SECURITY AND PET DAMAGE DEPOSITS
A security deposit – often called a “damage deposit” – is money that your landlord collects at the start of the tenancy and holds on to until you move out. The maximum amount a landlord can charge for a security deposit is half the monthly rent. If your landlord requires a security deposit, you must pay it within 30 days of moving in.
Paying a security deposit secures the tenancy – for you and the landlord. Once you have paid your deposit, you can’t decide to move in somewhere else. At the same time, your landlord can’t decide to rent to someone else. If you pay a security deposit but then decide not to move in, the landlord may be allowed to keep your deposit. You may even have to pay additional money to cover the cost associated with re-renting the unit, or to cover lost rental income if they are unable to find a new tenant.
In addition to securing the tenancy, the security deposit is also meant to cover any damage you cause. If the landlord thinks you are responsible for causing damage, they can ask the Residential Tenancy Branch for permission to keep your security deposit at the end of your tenancy.
BC landlords can decide whether pets are allowed on their property. They can prohibit them entirely, or set limits on the number, size or type of pets that are allowed. If your landlord allows you to have a pet, it is important to document that permission in your tenancy agreement. Don’t rely on verbal permission alone – make sure it is in writing.
If your tenancy agreement has a term about pets, your landlord may require a pet damage deposit of up to half the monthly rent. You will have to pay this either at the start of the tenancy, or at any point during your tenancy when you get a pet.
You are responsible for the behaviour of your pets. If your pet causes extraordinary damage or unreasonably disturbs others, you may be given an eviction notice. In addition, your landlord may also try to keep some or all of your pet damage deposit.
If you have a dog that falls under the Guide Dog and Service Dog Act, your landlord must allow it and cannot charge a pet damage deposit.
The maximum amount you can be charged for a security deposit or pet damage deposit is half the monthly rent. If you have been overcharged for either, the Residential Tenancy Act allows you to deduct the overpayment from next month’s rent. If you find yourself in this situation, make sure you clearly explain to your landlord the reason you are withholding rent. See TRAC’s template letter, Notice to Deduct Overpayment of Deposit from Rent. Alternatively, you can apply for dispute resolution to obtain permission to withhold rent.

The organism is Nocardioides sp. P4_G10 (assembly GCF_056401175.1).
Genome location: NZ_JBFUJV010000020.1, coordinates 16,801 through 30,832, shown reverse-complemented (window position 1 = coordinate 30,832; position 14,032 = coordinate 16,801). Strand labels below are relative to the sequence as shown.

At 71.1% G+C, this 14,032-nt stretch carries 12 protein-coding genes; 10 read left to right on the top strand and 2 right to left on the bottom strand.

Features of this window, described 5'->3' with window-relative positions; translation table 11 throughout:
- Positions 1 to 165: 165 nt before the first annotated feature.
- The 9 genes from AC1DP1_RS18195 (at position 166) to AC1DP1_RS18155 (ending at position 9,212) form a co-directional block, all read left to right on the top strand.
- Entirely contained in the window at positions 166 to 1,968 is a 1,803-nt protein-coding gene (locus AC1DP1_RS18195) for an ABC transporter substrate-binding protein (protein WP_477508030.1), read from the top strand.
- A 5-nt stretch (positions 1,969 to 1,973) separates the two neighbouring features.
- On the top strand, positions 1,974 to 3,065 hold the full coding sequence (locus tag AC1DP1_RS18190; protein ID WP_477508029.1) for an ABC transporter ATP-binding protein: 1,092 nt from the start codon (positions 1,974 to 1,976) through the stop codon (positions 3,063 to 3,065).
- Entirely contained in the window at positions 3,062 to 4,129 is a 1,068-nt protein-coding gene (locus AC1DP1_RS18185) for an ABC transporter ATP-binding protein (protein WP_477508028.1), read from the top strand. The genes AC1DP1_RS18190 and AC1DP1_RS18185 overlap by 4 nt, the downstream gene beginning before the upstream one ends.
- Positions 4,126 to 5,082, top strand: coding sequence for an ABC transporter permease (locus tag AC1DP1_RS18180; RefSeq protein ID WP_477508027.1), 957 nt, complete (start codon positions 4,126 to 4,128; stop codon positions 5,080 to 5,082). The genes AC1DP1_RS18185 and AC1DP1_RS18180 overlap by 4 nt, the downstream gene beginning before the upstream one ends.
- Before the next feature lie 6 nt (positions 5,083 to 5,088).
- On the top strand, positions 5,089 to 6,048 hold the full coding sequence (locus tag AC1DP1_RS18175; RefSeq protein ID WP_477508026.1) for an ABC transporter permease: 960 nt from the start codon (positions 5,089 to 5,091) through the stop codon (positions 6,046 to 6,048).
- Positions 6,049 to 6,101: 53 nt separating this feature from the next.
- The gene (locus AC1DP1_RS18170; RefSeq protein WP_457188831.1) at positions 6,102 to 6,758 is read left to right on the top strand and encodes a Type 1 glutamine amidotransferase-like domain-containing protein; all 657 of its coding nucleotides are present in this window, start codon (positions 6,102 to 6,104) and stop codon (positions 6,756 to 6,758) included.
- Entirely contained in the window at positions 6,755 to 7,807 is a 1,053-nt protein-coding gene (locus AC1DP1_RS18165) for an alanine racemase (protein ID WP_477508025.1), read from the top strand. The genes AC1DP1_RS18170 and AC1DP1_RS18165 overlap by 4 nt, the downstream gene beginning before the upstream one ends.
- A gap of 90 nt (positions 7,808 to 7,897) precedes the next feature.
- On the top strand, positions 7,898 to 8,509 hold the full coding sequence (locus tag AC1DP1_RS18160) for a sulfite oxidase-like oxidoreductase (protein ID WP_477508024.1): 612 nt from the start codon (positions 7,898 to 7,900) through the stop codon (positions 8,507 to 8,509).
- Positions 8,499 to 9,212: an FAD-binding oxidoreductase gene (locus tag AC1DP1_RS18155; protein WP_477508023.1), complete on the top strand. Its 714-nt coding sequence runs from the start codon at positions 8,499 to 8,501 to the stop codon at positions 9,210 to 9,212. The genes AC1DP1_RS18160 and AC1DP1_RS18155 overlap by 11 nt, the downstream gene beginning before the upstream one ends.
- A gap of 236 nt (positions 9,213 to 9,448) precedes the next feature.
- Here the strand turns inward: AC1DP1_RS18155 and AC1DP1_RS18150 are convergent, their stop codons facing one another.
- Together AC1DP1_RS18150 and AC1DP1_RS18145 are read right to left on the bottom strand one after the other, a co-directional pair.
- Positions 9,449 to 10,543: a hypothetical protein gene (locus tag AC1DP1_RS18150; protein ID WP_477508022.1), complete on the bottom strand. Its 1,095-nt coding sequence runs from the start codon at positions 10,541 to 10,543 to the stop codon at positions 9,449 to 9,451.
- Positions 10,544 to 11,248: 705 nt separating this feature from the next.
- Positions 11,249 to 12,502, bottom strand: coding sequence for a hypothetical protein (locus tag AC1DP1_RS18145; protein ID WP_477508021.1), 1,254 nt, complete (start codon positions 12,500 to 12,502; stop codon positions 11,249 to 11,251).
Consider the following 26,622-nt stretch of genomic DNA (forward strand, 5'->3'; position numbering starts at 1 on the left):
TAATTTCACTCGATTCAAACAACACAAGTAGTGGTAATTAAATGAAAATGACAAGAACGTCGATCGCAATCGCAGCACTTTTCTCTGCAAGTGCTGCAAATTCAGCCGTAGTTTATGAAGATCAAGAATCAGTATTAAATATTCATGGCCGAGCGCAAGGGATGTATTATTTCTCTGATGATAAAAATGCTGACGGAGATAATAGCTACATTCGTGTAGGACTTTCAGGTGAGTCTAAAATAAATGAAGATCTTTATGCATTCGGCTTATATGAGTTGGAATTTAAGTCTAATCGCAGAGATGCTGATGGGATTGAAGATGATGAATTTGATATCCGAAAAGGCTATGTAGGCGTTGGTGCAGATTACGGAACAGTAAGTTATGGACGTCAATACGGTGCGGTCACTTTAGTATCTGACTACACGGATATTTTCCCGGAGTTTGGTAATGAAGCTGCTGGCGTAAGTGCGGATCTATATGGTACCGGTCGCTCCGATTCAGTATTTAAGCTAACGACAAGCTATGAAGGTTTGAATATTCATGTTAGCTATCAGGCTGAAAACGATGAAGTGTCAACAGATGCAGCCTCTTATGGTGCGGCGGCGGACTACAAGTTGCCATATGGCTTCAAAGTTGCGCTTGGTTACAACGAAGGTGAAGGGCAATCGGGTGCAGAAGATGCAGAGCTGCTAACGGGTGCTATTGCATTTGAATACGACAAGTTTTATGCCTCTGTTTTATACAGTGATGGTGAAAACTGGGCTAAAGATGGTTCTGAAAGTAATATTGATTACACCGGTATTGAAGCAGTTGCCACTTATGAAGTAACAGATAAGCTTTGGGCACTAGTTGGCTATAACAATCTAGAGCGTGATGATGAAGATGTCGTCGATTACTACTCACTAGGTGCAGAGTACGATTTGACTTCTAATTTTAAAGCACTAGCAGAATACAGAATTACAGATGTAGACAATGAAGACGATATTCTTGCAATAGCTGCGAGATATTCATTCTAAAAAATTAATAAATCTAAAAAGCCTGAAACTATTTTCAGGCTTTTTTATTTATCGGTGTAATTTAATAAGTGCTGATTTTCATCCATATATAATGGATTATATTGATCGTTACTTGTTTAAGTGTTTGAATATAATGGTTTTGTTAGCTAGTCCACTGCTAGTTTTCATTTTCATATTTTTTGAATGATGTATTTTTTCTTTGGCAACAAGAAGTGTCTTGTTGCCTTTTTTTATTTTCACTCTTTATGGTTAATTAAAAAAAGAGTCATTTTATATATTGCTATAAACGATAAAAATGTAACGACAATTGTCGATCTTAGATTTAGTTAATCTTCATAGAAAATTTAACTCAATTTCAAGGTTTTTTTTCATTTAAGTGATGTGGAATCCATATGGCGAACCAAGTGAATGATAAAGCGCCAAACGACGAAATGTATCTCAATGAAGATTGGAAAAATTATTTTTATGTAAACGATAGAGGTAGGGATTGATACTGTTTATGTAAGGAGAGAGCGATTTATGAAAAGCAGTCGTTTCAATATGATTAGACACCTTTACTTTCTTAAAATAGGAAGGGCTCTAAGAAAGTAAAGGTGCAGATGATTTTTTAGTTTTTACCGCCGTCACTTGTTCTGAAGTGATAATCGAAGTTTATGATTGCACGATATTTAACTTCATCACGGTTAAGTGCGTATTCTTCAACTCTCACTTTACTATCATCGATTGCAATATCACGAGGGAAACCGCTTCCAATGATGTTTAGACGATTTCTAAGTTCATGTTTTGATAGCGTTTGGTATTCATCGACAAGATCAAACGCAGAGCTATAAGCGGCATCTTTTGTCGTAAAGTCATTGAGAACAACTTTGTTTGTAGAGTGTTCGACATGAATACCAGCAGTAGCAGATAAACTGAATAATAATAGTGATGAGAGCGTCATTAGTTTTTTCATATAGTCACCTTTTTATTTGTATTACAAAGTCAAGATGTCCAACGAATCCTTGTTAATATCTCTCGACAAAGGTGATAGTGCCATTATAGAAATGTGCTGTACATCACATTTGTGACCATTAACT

You cannot apply your deposits towards your rent unless your landlord agrees in writing. For example, you cannot pay only half of your last month’s rent and tell your landlord to cover the rest with the security deposit. If you do this, your landlord could evict you for non-payment of rent, which means you would have to be out in 10 days, and you would still owe rent for the entire month.
First, provide your landlord with a forwarding address in writing for where your deposit can be sent. Make sure you have proof of how you gave your landlord your forwarding address, such as a witness or confirmation that it was delivered by registered mail. See TRAC’s template letter Request for the Return of a Security and or Pet Damage Deposit. You can also write your forwarding address on the condition inspection report form.
Once you have provided your forwarding address in writing and your tenancy has officially ended, your landlord has 15 days to do one of three things:
- Return your deposit
- Get your written consent to keep some or all of your deposit, or
- Apply for dispute resolution to keep some or all of your deposit
Your landlord can return your deposit by delivering it in person, mailing it, leaving it in your mailbox or mail slot, or sending it electronically. If your landlord returns your deposit by electronic means, they are not allowed to charge you a fee.
Your landlord cannot simply decide that they are going to keep your deposit. If they want it, they need to have written permission from you or the Residential Tenancy Branch.
After 15 days, if your landlord hasn’t returned your deposit, obtained your written consent, or applied for dispute resolution, the law allows you to take them to dispute resolution for double the amount of the deposit.
- Residential Tenancy Act Sections 17-21 – Rules About Security Deposits
- Residential Tenancy Act Sections 23-24 – Move-In Condition Inspection Report
- Residential Tenancy Act Sections 35-36 – Move-Out Condition Inspection Report
- Residential Tenancy Act Sections 38-39 – Return of Security Deposit
- Residential Tenancy Regulation Section 4 – Interest
- Policy Guideline # 17 – Security Deposit and Set Off
- RTB Policy Guideline #28 – Pet Clauses
- RTB Policy Guideline# 29 – Security Deposits
- RTB Policy Guideline #31 – Pet Damage Deposits
- RTB Policy Guideline #35 – Transition – Security Deposit
- Tenant Survival Guide Chapter 4 – Security Deposits and Additional Fees